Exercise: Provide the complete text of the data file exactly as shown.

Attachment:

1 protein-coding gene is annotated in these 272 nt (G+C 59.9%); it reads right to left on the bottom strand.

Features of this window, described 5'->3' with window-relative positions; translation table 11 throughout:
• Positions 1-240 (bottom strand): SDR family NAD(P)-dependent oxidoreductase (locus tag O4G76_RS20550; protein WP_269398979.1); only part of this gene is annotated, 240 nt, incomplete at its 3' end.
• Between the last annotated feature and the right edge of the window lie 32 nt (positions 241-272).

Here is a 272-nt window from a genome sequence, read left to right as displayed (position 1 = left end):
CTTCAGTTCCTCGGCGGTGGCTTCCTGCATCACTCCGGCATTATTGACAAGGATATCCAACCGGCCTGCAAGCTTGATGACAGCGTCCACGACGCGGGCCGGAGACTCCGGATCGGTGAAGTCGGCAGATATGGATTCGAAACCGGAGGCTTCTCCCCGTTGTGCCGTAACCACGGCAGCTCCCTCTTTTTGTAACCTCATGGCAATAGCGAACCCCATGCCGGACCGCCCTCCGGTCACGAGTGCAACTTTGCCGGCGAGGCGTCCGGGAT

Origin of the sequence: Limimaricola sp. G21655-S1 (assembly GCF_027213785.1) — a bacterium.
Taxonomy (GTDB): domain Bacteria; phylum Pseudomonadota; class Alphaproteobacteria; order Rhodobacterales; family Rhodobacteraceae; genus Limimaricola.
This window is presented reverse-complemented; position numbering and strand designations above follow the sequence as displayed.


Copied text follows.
1 protein-coding gene is annotated in these 272 nt (G+C 59.9%); it reads right to left on the bottom strand.

Features of this window, described 5'->3' with window-relative positions; translation table 11 throughout:
• Positions 1-240 (bottom strand): SDR family NAD(P)-dependent oxidoreductase (locus tag O4G76_RS20550; protein WP_269398979.1); only part of this gene is annotated, 240 nt, incomplete at its 3' end.
• Between the last annotated feature and the right edge of the window lie 32 nt (positions 241-272).

Here is a 272-nt window from a genome sequence, read left to right as displayed (position 1 = left end):
CTTCAGTTCCTCGGCGGTGGCTTCCTGCATCACTCCGGCATTATTGACAAGGATATCCAACCGGCCTGCAAGCTTGATGACAGCGTCCACGACGCGGGCCGGAGACTCCGGATCGGTGAAGTCGGCAGATATGGATTCGAAACCGGAGGCTTCTCCCCGTTGTGCCGTAACCACGGCAGCTCCCTCTTTTTGTAACCTCATGGCAATAGCGAACCCCATGCCGGACCGCCCTCCGGTCACGAGTGCAACTTTGCCGGCGAGGCGTCCGGGAT

Origin of the sequence: Limimaricola sp. G21655-S1 (assembly GCF_027213785.1) — a bacterium.
Taxonomy (GTDB): domain Bacteria; phylum Pseudomonadota; class Alphaproteobacteria; order Rhodobacterales; family Rhodobacteraceae; genus Limimaricola.
This window is presented reverse-complemented; position numbering and strand designations above follow the sequence as displayed.